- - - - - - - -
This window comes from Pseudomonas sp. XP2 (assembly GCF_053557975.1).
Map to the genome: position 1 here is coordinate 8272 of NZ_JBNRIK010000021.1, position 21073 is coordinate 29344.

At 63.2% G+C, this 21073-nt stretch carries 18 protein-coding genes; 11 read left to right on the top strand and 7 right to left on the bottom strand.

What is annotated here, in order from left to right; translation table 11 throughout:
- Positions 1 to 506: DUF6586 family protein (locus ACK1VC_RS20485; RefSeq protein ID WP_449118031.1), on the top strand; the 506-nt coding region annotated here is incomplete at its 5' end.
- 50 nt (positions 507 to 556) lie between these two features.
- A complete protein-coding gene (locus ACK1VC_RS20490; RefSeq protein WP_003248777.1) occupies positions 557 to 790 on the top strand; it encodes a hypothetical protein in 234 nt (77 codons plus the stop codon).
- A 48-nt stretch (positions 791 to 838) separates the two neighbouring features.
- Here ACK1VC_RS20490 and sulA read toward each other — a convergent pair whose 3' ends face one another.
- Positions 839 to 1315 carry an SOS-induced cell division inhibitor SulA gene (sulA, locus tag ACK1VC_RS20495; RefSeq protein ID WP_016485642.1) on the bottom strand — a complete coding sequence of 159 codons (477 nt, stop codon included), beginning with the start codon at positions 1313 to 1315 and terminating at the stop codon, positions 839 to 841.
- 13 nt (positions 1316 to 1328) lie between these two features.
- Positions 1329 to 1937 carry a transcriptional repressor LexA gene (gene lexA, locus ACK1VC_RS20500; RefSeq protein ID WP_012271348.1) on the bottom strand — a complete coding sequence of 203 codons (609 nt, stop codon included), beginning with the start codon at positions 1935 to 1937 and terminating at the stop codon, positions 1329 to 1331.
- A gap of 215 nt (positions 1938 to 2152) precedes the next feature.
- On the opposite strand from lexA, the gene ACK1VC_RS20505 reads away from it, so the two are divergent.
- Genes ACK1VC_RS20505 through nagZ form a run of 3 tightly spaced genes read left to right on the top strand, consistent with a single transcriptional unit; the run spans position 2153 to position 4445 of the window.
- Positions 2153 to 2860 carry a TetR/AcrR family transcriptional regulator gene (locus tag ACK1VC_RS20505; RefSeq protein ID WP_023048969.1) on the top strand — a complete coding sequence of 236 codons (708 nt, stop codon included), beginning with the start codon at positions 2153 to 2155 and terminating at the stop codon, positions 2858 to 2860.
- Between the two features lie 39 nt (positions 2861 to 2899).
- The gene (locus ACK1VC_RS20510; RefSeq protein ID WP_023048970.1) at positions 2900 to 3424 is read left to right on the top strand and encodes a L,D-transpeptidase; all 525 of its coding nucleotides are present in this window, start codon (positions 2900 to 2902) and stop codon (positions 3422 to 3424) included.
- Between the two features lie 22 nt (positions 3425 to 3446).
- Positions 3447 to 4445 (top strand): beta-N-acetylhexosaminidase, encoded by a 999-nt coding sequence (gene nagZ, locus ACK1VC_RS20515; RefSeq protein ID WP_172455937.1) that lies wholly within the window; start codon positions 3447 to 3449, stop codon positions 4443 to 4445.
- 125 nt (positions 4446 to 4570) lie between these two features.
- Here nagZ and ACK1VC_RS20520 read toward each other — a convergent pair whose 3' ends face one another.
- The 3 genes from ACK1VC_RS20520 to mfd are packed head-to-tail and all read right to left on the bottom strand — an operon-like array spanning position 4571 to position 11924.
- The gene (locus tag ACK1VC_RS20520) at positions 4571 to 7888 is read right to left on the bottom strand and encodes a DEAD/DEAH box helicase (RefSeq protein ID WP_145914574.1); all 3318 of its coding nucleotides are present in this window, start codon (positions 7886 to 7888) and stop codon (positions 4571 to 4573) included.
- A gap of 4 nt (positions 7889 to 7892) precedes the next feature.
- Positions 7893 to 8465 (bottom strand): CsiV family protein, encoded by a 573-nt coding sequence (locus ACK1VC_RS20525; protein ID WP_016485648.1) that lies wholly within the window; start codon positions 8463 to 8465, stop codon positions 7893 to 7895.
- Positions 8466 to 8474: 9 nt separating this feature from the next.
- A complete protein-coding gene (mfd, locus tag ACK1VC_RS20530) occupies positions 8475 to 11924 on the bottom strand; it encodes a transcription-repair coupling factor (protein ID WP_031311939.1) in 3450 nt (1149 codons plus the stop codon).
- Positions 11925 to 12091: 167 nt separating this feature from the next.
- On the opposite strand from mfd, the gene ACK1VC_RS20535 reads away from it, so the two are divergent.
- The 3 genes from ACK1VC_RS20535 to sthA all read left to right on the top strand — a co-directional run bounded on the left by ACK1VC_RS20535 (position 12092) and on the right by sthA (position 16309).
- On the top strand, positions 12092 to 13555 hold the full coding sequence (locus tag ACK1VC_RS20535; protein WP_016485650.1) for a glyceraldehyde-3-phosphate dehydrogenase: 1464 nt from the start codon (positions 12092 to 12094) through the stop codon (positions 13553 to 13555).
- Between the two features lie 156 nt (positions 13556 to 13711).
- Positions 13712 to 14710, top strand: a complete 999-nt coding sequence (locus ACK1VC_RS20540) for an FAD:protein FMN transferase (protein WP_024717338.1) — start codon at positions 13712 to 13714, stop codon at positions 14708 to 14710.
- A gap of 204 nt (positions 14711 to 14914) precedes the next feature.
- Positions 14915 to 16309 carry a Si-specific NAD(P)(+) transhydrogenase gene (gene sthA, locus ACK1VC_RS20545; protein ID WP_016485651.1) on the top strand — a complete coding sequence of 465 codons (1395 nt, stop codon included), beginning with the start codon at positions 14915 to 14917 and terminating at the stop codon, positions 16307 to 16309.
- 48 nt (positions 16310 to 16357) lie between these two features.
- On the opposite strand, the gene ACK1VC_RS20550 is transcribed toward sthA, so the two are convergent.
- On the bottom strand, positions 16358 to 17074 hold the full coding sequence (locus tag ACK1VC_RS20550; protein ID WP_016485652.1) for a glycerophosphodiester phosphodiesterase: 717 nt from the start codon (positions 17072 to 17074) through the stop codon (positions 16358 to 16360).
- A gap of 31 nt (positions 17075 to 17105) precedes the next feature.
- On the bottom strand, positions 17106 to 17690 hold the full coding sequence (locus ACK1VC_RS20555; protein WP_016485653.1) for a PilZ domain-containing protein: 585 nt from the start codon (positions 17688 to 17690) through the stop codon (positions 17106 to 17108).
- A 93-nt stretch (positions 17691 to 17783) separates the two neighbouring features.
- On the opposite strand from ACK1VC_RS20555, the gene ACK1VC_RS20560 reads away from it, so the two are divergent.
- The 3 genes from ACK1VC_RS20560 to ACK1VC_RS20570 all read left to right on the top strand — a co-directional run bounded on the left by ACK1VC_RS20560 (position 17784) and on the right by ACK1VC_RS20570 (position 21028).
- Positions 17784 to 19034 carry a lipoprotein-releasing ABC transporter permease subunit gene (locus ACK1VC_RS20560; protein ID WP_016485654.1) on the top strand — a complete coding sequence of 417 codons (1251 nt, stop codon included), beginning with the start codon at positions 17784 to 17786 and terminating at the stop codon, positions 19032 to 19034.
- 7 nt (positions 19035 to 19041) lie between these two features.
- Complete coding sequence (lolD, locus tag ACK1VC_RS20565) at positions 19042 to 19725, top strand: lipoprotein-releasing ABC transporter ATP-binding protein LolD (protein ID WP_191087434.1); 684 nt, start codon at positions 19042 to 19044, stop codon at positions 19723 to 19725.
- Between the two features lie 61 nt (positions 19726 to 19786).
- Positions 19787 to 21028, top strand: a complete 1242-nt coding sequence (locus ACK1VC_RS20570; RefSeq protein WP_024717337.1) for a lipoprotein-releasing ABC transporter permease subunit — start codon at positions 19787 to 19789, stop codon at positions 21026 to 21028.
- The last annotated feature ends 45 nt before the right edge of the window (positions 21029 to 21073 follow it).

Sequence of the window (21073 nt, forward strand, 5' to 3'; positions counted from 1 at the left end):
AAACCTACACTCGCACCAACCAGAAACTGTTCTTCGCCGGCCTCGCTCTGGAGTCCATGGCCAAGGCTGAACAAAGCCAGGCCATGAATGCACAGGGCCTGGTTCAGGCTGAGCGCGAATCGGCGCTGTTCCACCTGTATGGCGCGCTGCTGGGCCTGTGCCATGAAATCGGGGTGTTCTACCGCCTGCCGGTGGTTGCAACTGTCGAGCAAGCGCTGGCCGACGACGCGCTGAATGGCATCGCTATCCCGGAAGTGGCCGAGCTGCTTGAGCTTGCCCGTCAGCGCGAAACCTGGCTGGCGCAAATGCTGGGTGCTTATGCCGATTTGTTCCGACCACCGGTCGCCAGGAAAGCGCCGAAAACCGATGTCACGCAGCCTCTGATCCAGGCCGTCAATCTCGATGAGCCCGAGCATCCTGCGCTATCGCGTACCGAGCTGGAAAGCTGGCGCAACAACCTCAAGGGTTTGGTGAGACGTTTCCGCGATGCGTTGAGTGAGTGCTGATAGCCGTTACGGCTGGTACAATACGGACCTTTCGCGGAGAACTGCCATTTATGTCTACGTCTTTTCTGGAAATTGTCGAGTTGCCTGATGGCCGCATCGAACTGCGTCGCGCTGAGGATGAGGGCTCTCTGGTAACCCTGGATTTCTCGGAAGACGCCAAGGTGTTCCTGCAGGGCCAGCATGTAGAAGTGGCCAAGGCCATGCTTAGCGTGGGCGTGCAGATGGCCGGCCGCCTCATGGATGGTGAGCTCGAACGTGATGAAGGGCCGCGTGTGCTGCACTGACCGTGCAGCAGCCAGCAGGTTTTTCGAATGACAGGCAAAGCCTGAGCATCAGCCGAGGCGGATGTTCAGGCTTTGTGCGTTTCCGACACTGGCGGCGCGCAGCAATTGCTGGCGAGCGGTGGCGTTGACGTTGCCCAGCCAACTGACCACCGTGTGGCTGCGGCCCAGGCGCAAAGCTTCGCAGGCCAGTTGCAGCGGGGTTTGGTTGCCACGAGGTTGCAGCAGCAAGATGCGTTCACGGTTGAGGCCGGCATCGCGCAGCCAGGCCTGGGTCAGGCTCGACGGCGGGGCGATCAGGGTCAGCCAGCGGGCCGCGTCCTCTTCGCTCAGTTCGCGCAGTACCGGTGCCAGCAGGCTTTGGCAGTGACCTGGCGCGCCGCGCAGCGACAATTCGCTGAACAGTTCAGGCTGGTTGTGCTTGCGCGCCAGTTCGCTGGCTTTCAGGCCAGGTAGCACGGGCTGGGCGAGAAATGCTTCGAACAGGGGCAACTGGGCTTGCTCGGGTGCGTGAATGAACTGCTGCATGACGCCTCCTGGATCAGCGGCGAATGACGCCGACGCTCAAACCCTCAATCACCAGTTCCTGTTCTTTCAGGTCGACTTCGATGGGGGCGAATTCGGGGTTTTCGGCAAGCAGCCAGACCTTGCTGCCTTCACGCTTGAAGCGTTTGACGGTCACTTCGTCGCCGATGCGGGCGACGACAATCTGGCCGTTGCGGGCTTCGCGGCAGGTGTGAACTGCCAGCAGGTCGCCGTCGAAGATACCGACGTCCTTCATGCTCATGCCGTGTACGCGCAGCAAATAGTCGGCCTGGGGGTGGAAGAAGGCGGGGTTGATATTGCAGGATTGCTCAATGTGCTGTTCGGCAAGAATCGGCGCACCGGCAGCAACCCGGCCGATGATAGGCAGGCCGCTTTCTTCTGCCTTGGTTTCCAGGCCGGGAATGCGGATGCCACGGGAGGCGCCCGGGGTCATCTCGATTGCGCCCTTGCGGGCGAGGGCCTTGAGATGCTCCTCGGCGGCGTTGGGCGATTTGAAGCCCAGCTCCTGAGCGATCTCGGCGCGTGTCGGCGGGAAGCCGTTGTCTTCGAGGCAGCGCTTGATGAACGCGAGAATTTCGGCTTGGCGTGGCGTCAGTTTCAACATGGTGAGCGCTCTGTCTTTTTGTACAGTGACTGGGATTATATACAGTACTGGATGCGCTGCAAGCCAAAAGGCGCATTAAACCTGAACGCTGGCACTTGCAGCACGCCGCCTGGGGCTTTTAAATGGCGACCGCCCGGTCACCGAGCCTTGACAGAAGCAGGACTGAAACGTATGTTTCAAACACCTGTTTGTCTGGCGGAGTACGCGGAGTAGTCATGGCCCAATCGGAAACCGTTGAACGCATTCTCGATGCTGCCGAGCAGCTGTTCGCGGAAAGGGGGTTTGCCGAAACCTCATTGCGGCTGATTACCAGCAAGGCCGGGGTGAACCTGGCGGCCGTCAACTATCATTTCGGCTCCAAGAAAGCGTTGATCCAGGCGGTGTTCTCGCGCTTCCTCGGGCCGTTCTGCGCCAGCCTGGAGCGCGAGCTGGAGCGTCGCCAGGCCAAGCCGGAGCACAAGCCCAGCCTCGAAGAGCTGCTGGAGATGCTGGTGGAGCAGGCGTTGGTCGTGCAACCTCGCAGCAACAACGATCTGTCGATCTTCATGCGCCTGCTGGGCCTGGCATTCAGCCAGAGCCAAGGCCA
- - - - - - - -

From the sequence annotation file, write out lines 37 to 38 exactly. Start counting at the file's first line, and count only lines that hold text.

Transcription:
- 48 nt (positions 16310 to 16357) lie between these two features.
- On the opposite strand, the gene ACK1VC_RS20550 is transcribed toward sthA, so the two are convergent.